There is much mystery regarding what our work will look like in the age to come. And there is a tension we experience between “the already” and the “not yet” of God’s kingdom on earth. But we know that our work will be fulfilling and joyful, bringing glory to God.
The Bible’s promise of a new earth teaches us that the events of human history matter. All of history is moving toward the fulfillment of God’s mission to redeem and restore his fallen universe in Christ. (Eph 1:10, Col 1:20) In the age to come we will all hear: “The kingdom of the world has become the kingdom of our Lord and of his Christ, and he shall reign forever and ever” (Rev 11:15).
This does not mean that Jesus will destroy or replace the kingdom of this world, but that the kingdom of this world will actually become the Kingdom of Christ. In Revelation 21 we read, “[t]he kings of the earth will bring their glory into it [the holy city] … they will bring into it the glory and the honor of the nations” (Rev 21:24-26).
Again, there is a lot of mystery here, but the implication in Scripture seems to be that everything of ultimate worth from the history of the nations that enriched this present earth will somehow enrich the life of the new earth.
Author, Randy Alcorn writes:
As the magi, kings of foreign nations, once came to the old Jerusalem seeking to worship the Messiah King, on the New Earth countless magi will journey to the New Jerusalem and they will humbly offer King Jesus the tribute of their cultural treasures.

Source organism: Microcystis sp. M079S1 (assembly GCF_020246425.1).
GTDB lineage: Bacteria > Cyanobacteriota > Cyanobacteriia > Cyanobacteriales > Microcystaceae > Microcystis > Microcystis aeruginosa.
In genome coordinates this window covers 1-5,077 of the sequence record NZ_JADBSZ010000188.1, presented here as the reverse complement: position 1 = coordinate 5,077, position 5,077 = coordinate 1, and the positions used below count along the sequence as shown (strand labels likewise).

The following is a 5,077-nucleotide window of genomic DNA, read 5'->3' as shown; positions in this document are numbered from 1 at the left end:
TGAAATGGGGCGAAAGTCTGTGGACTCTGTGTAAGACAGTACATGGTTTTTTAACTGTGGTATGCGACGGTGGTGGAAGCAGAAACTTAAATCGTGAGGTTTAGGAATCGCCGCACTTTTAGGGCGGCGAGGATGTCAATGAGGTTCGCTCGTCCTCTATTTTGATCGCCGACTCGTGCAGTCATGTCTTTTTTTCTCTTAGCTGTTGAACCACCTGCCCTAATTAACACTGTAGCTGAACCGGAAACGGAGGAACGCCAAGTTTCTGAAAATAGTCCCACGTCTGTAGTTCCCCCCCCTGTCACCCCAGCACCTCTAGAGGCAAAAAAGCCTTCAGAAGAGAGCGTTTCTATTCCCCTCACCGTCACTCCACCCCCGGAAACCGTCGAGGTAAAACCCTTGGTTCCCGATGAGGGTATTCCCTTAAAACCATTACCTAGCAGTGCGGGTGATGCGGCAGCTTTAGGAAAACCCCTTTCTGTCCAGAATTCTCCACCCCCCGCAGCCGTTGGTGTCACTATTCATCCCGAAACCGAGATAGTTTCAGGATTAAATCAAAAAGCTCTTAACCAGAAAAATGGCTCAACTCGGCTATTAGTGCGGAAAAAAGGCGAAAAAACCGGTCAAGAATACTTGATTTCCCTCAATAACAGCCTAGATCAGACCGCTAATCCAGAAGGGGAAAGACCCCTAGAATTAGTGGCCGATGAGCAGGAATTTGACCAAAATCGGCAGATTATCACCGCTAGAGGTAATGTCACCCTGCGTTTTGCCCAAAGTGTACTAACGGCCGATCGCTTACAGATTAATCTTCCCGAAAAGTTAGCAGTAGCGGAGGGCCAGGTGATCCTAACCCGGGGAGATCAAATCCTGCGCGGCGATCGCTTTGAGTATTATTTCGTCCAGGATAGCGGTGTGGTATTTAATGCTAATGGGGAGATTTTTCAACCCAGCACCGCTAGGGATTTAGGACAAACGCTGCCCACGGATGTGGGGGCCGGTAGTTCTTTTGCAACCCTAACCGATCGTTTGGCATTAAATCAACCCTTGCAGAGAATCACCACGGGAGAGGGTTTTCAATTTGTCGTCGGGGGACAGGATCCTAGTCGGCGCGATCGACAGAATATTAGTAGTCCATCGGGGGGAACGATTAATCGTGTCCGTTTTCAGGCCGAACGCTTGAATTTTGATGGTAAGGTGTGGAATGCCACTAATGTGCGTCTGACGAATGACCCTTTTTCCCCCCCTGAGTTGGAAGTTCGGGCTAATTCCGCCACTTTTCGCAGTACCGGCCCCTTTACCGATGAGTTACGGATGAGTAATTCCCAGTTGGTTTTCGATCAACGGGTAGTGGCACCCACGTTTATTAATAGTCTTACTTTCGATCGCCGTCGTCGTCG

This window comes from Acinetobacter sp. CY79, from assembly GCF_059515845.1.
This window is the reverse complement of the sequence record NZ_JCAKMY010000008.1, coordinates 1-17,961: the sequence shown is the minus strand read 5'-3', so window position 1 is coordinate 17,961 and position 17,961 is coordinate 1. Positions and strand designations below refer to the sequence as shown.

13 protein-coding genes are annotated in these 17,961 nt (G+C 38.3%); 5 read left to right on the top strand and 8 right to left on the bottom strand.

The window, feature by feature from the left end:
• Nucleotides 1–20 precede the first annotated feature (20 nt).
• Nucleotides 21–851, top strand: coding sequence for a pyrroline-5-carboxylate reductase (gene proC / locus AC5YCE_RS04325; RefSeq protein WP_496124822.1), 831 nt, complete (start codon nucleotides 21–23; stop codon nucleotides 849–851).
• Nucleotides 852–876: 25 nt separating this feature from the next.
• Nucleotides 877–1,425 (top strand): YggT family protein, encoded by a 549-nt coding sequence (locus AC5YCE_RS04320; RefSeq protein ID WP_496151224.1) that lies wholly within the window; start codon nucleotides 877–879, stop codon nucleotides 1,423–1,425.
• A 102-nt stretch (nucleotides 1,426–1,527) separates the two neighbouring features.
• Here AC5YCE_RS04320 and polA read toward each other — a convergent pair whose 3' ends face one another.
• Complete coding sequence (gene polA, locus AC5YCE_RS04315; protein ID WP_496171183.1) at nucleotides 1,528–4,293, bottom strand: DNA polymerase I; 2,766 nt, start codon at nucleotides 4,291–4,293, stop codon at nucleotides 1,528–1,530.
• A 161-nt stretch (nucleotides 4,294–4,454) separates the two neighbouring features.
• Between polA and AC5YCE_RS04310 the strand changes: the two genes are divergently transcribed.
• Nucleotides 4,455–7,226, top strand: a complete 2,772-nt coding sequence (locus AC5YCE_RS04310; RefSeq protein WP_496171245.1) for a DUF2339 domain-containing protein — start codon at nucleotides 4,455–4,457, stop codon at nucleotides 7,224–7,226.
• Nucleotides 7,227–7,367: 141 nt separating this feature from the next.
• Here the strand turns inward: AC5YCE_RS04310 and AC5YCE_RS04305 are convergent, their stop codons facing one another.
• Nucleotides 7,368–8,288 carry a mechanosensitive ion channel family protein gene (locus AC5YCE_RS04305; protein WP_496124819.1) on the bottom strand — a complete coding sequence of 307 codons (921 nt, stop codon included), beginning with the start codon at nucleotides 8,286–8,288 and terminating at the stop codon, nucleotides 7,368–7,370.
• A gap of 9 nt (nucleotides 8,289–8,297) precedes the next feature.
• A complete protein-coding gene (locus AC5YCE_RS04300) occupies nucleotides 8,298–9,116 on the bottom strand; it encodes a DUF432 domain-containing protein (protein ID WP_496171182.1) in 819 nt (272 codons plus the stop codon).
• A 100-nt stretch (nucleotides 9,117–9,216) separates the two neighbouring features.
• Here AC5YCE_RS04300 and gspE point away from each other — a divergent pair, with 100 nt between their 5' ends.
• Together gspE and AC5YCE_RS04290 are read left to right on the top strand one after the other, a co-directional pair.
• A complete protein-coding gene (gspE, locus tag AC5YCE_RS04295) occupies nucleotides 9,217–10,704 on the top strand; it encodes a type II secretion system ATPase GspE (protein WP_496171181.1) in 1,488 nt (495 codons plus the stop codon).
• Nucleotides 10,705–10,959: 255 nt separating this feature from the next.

King Jesus will be pleased to receive their faithful work on the old earth as worship that will enrich life on the new earth. He will delight in rewarding those whose work served him faithfully in this world, with the privilege of continuing to rule and serve with him in all their work in the world to come.
In the parable of the talents, Jesus paints a picture of his return as a master who returns to learn how faithful his servants have been with what he entrusted to them while he was gone. To the servant who was faithful, the master does not say to him, “Well done, now you can retire from working for me.” Instead he says,“Well done, good and faithful servant. You have been faithful over a little; I will set you over much. Enter into the joy of your master” (Matt 25:23).
What we do in this life truly matters in the life to come. God calls all followers of Jesus, not just the clergy, to be an integral part of his cosmic restoration project of making all things new.
This includes all of our real life domains of influence, not just “religious areas,” over which God sovereignly places us as his vice-regents to help make his invisible kingdom more visible.
The Apostle Paul summarizes it like this:
Whatever you do, work at it with all your heart, as working for the Lord, not for human masters, since you know that you will receive an inheritance from the Lord as a reward. It is the Lord Christ you are serving. (Colossians 3:23-24)
So, whether you eat or drink, or whatever you do, do all to the glory of God (1 Cor 10:31).